This may look like a photograph, but the highly realistic face staring back at you belongs to a man who died over 700 years ago. The researchers who performed this unbelievable facial reconstruction say their work is providing new details about the way ordinary people lived in medieval England.
This 13th-century man — dubbed “Context 958" — is one of approximately 400 complete burials found and excavated beneath the Old Divinity School of St. John’s College in Cambridge, England, between 2010 and 2012. Back during the medieval era, this spot was home to the Hospital of St. John, a charitable institution set up to care for the poor and sick in the community. For centuries, the dead were buried in a cemetery right out back.
Facial reconstruction of Context 958. (Image credit: Dr. Chris Rynn, University of Dundee)
The reconstruction of Context 958 is part of a collaborative effort between Cambridge University’s Division of Archaeology and the University of Dundee’s Centre for Anatomy and Human Identification. The Wellcome Trust-funded project, called “After the plague: health and history in medieval Cambridge,” is an effort to catalogue and analyse the burials in as much depth and detail as possible.
Based on an exhaustive analysis of his remains and the burial site, here’s what we know about Context 958.
He was just slightly over 40 years old when he died. His skeleton showed signs of considerable wear-and-tear, so he likely lead a tough and hard working life. His tooth enamel stopped growing during two occasions in his youth, suggesting he likely lived through bouts of famine or sickness when he was young. The archaeologists found traces of blunt force trauma inflicted to the back of his head, which healed over before he died. The researchers aren’t sure what he did for a living, but they think he was a working-class person who specialised in some kind of trade.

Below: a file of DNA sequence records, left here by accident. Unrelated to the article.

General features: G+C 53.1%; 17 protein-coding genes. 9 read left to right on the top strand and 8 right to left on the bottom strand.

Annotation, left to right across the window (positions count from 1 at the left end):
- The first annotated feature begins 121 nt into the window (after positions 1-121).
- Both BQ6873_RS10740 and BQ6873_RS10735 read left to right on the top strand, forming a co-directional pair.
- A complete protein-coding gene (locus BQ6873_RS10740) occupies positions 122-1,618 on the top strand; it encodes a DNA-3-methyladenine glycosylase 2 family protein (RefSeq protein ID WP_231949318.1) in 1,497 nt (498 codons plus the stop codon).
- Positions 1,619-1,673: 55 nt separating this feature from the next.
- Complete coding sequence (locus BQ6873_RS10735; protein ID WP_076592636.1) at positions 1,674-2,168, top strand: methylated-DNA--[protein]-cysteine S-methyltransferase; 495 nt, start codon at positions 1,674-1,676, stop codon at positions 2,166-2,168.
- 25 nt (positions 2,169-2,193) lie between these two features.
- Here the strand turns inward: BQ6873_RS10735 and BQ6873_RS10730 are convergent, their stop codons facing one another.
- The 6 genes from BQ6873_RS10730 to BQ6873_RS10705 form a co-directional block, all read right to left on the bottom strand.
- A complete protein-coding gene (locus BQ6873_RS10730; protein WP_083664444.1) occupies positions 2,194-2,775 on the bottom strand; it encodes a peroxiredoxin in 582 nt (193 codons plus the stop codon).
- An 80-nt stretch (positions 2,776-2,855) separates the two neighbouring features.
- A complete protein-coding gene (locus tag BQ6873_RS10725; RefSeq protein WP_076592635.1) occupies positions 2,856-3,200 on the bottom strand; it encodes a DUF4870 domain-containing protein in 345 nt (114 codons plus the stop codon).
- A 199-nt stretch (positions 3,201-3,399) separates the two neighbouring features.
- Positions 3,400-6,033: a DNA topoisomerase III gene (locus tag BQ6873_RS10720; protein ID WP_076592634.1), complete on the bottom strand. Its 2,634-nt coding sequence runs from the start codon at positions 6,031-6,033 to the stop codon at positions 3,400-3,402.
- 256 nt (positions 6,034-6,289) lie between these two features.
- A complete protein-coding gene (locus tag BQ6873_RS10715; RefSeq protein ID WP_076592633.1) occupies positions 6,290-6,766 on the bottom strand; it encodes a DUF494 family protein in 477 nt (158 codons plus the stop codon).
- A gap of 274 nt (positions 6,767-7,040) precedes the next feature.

Dr. Sarah Inskip examines the skull of Context 958. (Image credit: Laure Bonner)
Context 958 ate a diverse diet rich in meat or fish, according to an analysis of weathering patterns on his teeth. His profession may have provided him with more access to such foods than the average person at the time. His presence at the charitable hospital suggests he fell on hard times, with no one to take care of him.
“Context 958 was probably an inmate of the Hospital of St John, a charitable institution which provided food and a place to live for a dozen or so indigent townspeople — some of whom were probably ill, some of whom were aged or poor and couldn’t live alone,” noted John Robb, a professor from Cambridge University’s Division of Archaeology, in a statement.
Strangely, he was buried face down, which is rare but not uncommon in medieval burials. Robb and his colleagues are fascinated by Context 958 and those like him. Their analysis shows what it was like to live as an ordinary poor person back then—warts and all.
Context 958 was found buried face-down in the historic cemetery of St John’s. (Image credit: C. Cessford)
“Most historical records are about well-off people and especially their financial and legal transactions — the less money and property you had, the less likely anybody was to ever write down anything about you,” said Robb. “So skeletons like this are really our chance to learn about how the ordinary poor lived.”
Of course, facial reconstructions are only as good as the data they’re based on, in this case a highly-weathered skeleton. We can’t be completely certain that this is exactly what Context 958 looked like. But at the very least, it’s bringing his remains back to life. Work on other skeletons found at the site will continue, as the researchers are putting together a kind of biography of every individual studied. It’s a fitting tribute to regular folks whose lives would have otherwise been completely forgotten. [University of Cambridge]